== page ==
The completed roadmap has to indicate the needed amount of grants and the needed currencies for importing the RE equipment from the industrialised countries (in the long term, production of RE equipment should also take place in the CVF countries). Then the involved MDBs, GCF or other appointed financial institutions issue standardised ‘Green Climate Bonds’ with perpetual maturity and sells the bonds to the related central banks which are the producer of the currency. The central banks pay for the Bonds with new money in their own currency and the MDBs or other financial institutions could finance the grants for the 100% RE transition in a perpetual way.

The amount of the new Green Climate Bonds which are purchased by the central banks has to be in line with the normal long term increase of the money supply. This ensures that the central banks could continue with operating their usual monetary policy in an independent way. To prevent any currency imbalances the central banks should among themselves accept the new standardised ‘Green Climate Bonds’ as a new kind of exchange reserves.

The benefit for the G20 states of such a new grant system is that it financed an additional demand from the CVF states (which would otherwise not happen), which leads to more domestic employment, higher revenues and increasing tax receipts. The G20 states could now transfer a huge amount of financial means to the CVF states to improve the local energy infrastructure, stimulate the domestic economy, stabilise the overall political situation and prevent global climate change without burden their national budget.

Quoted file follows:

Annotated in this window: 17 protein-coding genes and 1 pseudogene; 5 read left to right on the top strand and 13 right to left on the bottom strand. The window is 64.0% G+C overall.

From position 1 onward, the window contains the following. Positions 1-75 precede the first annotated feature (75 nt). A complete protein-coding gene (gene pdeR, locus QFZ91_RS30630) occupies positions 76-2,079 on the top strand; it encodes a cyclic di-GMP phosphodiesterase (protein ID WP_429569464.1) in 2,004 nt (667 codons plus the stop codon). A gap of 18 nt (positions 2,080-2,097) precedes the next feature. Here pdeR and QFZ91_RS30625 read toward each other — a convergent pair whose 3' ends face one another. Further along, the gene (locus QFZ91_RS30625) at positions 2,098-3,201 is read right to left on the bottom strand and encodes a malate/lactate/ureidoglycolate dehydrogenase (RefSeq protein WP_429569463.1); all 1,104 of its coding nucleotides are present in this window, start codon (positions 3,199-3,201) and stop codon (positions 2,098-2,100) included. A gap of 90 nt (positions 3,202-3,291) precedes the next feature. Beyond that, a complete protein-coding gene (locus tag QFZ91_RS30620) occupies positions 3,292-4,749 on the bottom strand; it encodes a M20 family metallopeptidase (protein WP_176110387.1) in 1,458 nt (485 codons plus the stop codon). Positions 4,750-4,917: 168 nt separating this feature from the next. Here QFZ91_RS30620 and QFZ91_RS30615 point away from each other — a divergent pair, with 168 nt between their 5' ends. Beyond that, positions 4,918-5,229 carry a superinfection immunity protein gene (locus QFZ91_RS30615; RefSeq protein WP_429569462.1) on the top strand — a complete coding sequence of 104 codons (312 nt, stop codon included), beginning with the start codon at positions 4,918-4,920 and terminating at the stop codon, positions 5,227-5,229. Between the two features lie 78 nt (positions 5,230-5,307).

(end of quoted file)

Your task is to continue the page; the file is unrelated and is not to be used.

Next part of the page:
The benefit for the CVF states is that they can build up a renewable energy based economy without the needs to get foreign currency in advance by increasing their exports and without falling in debt at foreign creditors. Reliable energy supply would boost socio-economic development, provide access to those who are currently excluded and therefore can lift people out of poverty . With the new generated (domestic) renewable energy they could also substitute the import of coal, oil and natural gas. The saved foreign exchange can help financing sustainable development. Further, building the domestic renewable energy infrastructure, jobs particularly in installations and maintenance as well as regional demand for RE industry will be created.

The time is now

Therefore, CVF members are recommended to submit a proposal to the G20 which demonstrates how the G20 members could channel financial means for the 100% RE transition to the CVF states without a burden of their national budget.